Shaders

The world of graphics shaders is vast and arcane. It has been the exclusive domain of demoscene and video game coders for decades. We want to bring this world to casual mappers, to harness the power of the GPU in service of more useful and cooler-looking maps.

The basic idea is this: your screen has lots of pixels which all need to be updated very rapidly. This job is handled by the GPU (graphics processing unit), which is a specialized chip which runs simple programs called “shaders.” These shaders compute the color of every pixel on your screen nigh-simultaneously, many times a second. Nearly every modern PC, laptop, and smartphone has a GPU in it, and they all run shaders.

These shaders are written using a “shading language” – Tangram uses the openGL shader language, or GLSL. Learning to code in this language has its particularities because of its parallel nature. If you are new to it we encourage you to check out The Book of Shaders, a easy step-by-step introduction to GLSL programming.

Shaders inside Tangram

Each of the styles on Tangram is related to both a geometry builder and at least one shader. The builders produce geometry which is formatted in a specific way and sent to the GPU where the shaders process and display it. This series of steps is known as a “pipeline.”

Builders

In the builder step, the data coming from the data source is positioned, extruded, and tessellated.

Here is some example data:

{
    "geometry": {
         "type": "Polygon",
         "coordinates": [
             [
                [ -74.017923, 40.711239 ],
                [ -74.017853, 40.711423 ],
                [ -74.017079, 40.711252 ],
                [ -74.017149, 40.711069 ],
                [ -74.017923, 40.711239 ]
             ]
         ]
    },
    "type": "Feature",
    "id": "76abbd6eea",
    "properties": {
        "name": "Gateway Plaza 400",
        "height": 88
    }
} 

Shader

The Tangram Engine is designed to let you interact with and modify this pipeline at specific points. In order to customize your own shaders it is important to know what this pipeline looks like, and where you can change things.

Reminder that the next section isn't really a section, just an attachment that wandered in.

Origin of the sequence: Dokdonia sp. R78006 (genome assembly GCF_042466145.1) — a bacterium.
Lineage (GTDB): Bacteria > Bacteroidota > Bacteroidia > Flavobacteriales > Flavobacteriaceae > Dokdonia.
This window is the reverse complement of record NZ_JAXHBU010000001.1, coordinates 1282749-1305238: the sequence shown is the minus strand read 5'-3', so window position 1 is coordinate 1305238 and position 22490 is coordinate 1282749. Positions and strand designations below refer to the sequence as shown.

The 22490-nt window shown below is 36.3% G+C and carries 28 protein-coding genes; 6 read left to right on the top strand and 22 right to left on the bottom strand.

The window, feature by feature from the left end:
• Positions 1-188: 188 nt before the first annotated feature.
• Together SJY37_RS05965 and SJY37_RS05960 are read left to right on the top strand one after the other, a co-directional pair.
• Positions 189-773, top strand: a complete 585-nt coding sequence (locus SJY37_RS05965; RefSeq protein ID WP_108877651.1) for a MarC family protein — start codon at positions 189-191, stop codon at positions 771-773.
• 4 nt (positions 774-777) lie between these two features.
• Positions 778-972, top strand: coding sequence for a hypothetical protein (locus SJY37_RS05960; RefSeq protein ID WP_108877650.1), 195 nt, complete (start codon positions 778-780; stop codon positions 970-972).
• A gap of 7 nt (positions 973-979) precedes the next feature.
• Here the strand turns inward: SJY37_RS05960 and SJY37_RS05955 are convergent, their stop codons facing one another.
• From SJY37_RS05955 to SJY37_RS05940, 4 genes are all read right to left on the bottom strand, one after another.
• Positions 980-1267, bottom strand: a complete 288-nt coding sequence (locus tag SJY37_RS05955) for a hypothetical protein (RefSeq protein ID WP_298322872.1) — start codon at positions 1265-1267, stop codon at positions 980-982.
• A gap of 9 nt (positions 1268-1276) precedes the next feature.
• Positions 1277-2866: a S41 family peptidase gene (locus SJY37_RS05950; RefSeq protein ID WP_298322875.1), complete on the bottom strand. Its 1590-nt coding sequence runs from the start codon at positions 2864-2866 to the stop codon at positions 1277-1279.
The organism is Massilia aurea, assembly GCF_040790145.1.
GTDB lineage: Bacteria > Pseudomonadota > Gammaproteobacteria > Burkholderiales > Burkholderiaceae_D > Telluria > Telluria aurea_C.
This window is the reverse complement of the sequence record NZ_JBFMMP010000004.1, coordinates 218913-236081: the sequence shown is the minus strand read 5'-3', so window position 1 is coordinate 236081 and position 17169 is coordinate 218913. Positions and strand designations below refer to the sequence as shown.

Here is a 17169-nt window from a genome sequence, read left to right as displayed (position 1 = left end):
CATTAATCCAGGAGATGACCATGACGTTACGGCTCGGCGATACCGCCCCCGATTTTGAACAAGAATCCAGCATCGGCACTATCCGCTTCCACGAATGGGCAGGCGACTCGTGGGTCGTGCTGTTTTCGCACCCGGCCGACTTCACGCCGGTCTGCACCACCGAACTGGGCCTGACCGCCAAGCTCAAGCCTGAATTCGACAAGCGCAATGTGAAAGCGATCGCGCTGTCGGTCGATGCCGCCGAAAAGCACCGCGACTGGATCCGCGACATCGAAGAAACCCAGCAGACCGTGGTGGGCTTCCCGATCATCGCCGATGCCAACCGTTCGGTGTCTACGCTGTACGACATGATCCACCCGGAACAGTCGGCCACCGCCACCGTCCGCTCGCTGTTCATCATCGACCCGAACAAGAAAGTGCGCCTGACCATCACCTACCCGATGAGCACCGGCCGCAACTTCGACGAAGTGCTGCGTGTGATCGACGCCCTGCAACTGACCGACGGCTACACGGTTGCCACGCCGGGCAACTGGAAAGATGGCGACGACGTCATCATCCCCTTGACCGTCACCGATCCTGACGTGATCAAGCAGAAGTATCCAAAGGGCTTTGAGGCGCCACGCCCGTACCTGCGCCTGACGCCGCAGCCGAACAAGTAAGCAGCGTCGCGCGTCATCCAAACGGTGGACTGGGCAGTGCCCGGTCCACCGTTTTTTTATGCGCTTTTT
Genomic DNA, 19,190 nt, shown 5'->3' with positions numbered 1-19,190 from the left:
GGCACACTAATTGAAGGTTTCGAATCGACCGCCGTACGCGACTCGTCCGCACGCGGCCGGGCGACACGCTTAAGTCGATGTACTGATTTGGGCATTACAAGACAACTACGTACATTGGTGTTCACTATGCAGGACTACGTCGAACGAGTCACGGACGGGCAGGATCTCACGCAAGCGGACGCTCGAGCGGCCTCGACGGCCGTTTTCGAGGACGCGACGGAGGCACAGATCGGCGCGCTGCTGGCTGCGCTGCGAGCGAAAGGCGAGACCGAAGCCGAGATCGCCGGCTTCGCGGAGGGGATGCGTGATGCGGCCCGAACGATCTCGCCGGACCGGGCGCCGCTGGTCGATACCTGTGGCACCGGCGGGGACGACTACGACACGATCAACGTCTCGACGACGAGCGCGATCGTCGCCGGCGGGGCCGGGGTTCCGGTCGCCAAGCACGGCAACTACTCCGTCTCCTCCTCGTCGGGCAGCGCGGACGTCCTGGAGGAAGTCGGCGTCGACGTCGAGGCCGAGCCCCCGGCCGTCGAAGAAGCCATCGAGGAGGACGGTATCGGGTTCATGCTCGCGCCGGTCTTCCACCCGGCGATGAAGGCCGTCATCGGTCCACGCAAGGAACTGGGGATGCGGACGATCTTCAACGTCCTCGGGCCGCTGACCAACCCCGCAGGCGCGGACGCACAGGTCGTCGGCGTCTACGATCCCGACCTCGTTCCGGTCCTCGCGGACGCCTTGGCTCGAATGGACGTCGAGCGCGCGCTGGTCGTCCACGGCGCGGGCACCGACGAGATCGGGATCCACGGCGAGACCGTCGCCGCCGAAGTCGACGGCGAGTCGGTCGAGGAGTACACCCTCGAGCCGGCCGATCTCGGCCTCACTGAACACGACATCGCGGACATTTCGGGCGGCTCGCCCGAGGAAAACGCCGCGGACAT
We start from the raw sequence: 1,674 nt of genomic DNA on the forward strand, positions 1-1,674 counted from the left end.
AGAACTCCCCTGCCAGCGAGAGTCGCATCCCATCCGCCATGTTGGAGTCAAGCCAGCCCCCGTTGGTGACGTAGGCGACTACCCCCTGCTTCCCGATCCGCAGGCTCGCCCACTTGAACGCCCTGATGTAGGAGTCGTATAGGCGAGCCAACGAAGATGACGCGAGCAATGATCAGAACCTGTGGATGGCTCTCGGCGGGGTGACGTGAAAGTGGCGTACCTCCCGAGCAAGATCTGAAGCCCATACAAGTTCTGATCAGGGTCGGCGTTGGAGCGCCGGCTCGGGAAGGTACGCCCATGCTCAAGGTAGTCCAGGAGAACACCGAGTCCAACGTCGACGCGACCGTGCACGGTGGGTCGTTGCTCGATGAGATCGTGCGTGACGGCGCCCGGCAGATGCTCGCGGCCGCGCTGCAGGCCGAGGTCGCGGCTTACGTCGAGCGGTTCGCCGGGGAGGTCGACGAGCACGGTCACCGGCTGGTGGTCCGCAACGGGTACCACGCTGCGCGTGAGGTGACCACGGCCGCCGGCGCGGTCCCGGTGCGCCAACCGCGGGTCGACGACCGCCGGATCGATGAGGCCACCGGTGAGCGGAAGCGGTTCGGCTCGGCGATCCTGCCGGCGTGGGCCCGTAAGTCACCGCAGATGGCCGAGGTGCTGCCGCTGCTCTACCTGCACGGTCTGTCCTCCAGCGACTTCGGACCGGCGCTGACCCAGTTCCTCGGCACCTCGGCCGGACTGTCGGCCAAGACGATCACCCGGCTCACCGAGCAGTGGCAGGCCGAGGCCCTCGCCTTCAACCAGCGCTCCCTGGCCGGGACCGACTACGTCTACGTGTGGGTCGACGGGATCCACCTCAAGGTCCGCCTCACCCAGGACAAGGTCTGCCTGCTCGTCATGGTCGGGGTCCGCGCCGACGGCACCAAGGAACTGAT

Looking closely at the steps in the previous diagram you will note some red arrows – they correspond to the position, normal, color, and filter steps. Those steps are points where the user can add a block of code.

There is another block type called global, where you can add global variables and functions to be used in later blocks.

position

In this block you can move the vertices of the geometry. This block will be added to the vertex shader, where it has access to the position variable, with the format vec4(x, y, z, w), in Mercator-projected meters, relative to the center of the view. In the following example, the top vertices of the building are displaced with a combination of sine waves.

styles:
    buildings:
        base: polygons
        animated: true
        material:
            ambient: 1.0
            diffuse: 1.0
        shaders:
            blocks:
                position: |
                    vec3 pos = worldPosition().xyz;
                    if (position.z > 0.) {
                        position.xyz += vec3(
                            cos(pos.x+u_time*5.),
                            sin(pos.y+u_time*5.),
                            sin(pos.x+u_time))*2.;
                    }

normal